Dr. Brian Stump

Southern Methodist University, Dallas, Texas

Forensic Seismology and Nuclear Testing: The Detective Work of Seismologists

When a country claims to have tested a nuclear device of a certain size how can the rest of the world verify the claim? When a country claims they are not conducting nuclear tests, how can we be sure? The Global Seismic Network allows seismologists to examine large events occurring around the world and determine if they were caused by a nuclear test or an earthquake. Acting much like detectives, seismologists can examine the seismic data from a large event under the Earth’s surface to determine where and when the event occurred and what caused it.

The connection between seismology and nuclear explosion monitoring began at the culmination of the Manhattan Project with the detonation of the first fission nuclear explosion in Southern New Mexico in July of 1945 and continues today with renewed discussions of ratification of the Comprehensive Nuclear Test Ban Treaty.  Along this journey comes the establishment of the World Wide Standard Seismic Network followed by the Global Seismic Network and includes the early days of plate tectonics.  More recently these activities have expanded into the need for regional seismic arrays and inclusion of additional technologies such as infrasound to supplement the location and characterization of natural and man made events around the world.

About Dr. Brian Stump

Dr Sump

Brian Stump received his B.A. from Linfield College (1974), his M.A. and Ph.D. from University of California, Berkeley (1975, 1979), where he held a UC Regents Intern Fellowship.  Immediately following his graduate education he spent 4 years on active duty with the US Air Force as a staff seismologist and ultimately as Chief of the Geological Siting and Seismology Section.  He joined the faculty of Department of Geological Sciences at Southern Methodist University in 1983 and now holds the Albritton Chair of Geological Sciences.  He served as Department Chair from 1991-1993.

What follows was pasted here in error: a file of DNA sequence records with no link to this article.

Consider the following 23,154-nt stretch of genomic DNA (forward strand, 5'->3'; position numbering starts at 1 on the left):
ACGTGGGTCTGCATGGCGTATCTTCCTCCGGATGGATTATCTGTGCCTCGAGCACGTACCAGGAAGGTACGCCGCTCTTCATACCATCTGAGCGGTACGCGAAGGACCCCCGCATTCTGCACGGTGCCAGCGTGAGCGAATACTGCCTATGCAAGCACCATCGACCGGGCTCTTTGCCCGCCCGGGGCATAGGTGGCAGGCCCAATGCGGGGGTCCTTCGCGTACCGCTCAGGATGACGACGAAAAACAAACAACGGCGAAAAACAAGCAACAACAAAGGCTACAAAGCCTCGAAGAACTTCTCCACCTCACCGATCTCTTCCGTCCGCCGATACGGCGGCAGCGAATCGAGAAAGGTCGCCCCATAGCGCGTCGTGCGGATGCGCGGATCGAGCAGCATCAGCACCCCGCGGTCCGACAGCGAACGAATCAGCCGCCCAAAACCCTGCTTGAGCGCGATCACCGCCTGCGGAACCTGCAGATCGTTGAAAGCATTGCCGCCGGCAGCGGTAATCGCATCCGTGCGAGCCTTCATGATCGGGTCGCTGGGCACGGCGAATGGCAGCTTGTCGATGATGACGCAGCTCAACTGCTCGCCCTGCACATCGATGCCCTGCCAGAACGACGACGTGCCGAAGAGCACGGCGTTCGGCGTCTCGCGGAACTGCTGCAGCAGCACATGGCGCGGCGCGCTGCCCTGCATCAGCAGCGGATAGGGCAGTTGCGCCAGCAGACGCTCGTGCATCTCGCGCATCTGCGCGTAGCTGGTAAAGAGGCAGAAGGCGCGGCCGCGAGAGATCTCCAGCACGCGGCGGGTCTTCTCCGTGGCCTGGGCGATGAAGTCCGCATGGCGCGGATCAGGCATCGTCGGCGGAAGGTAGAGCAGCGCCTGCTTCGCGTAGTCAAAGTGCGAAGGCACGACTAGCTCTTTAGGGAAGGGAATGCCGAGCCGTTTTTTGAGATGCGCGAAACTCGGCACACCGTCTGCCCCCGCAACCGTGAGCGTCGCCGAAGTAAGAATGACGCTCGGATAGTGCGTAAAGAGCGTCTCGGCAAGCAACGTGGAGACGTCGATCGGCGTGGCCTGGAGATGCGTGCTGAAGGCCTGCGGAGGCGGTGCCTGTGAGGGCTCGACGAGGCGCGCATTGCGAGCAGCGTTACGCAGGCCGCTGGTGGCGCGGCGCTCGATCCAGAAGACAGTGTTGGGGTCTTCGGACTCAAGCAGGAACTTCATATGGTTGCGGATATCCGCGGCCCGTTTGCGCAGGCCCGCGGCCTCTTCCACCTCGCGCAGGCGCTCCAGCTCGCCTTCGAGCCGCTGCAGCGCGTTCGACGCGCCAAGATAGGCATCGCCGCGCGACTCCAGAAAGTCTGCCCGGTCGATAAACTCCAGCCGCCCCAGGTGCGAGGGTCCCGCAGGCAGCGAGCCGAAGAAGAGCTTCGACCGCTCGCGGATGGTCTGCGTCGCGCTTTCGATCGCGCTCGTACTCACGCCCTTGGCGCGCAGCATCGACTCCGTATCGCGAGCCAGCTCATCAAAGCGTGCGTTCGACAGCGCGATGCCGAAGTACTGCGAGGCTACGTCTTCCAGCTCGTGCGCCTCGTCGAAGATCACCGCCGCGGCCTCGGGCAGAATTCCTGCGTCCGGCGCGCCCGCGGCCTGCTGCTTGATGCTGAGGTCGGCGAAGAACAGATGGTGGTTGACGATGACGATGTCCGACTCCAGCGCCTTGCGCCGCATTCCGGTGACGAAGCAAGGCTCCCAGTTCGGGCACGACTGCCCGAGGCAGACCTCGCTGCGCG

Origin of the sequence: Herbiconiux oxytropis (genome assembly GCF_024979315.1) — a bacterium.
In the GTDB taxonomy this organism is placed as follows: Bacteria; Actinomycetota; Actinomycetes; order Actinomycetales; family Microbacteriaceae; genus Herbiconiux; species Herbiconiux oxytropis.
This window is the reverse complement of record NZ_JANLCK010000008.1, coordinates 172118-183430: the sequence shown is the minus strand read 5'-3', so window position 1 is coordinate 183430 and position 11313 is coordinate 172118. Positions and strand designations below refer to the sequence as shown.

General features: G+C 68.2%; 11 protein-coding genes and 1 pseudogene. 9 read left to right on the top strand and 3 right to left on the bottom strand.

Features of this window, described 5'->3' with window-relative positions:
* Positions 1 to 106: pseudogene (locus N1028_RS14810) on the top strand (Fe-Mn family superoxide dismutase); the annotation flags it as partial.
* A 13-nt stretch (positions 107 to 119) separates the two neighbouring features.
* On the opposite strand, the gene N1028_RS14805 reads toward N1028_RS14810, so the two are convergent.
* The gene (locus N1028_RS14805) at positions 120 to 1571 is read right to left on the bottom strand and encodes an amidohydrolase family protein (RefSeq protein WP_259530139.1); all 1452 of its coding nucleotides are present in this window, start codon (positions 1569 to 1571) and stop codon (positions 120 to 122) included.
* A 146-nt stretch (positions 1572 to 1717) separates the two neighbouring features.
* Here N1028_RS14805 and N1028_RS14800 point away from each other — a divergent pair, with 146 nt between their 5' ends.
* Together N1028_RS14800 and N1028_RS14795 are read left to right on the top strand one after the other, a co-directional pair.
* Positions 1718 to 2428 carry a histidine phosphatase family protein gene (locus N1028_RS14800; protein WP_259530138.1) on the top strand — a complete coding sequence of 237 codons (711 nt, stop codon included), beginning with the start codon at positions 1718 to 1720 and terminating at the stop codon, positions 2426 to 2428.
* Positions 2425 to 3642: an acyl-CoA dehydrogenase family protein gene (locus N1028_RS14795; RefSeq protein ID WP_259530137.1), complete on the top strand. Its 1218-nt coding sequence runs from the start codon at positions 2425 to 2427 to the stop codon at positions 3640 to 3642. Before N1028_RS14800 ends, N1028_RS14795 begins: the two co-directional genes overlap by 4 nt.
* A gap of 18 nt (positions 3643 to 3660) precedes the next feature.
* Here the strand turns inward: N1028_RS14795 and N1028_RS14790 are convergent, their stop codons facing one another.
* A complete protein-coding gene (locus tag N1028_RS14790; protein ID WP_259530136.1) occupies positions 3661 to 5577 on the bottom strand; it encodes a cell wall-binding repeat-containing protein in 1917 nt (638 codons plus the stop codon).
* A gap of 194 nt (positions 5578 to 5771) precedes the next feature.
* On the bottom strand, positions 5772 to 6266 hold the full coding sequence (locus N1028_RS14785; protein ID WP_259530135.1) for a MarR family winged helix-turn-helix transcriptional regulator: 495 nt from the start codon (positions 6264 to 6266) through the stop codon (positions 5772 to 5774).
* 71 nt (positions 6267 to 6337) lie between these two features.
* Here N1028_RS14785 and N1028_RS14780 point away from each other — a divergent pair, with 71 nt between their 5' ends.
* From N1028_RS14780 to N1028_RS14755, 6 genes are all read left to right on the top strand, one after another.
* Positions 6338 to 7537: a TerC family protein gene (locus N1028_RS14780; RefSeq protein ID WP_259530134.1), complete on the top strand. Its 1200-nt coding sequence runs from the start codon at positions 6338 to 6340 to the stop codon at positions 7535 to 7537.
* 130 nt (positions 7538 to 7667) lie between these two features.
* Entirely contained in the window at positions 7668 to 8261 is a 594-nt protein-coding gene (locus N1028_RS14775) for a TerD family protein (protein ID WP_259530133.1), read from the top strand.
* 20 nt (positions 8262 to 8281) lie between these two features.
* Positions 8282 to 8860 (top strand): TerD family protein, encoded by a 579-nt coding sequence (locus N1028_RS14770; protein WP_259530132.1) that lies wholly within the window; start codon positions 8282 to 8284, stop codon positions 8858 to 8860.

From 1994 to1997 he joined the technical staff of the Los Alamos National Laboratory where he was program manager of the Nuclear Test Monitoring Group and participated in the negotiations for the Comprehensive Nuclear Test Ban Treaty in Geneva, Switzerland, as a scientific advisor for the Department of Energy.  He was a member of the team that received the Los Alamos National Laboratory Outstanding Performer Small Group Award in 1996.

He enjoys teaching at both the graduate and undergraduate levels including an introductory course in geology that views the earth from the perspective of earthquakes and volcanoes and an interdisciplinary course that focuses on the impact of science and technology on society with emphasis on nuclear issues.  Stump was the 2004 Dedman Family Distinguished Professor and in 2006 was awarded the Phi Beta Kappa Perrine Prize for outstanding teaching and scholarship.


Brian’s research focuses on the utilization of waves in the atmosphere and the solid earth as tools for assessing both the material through which the waves propagate as well as the characteristics of the source that generates the waves and has led to in excess of 100 articles.  His initial work focusing on seismic waveforms from nuclear explosions found application in identification, location and yield determination and motivated his contribution to the test ban treaty negotiations.  He and his graduate students have had a continuously, well-funded research program for over 20 years.  He also contributes in this area as the Secretary of the Department of Defense Seismic Research Panel, a position held since 1987.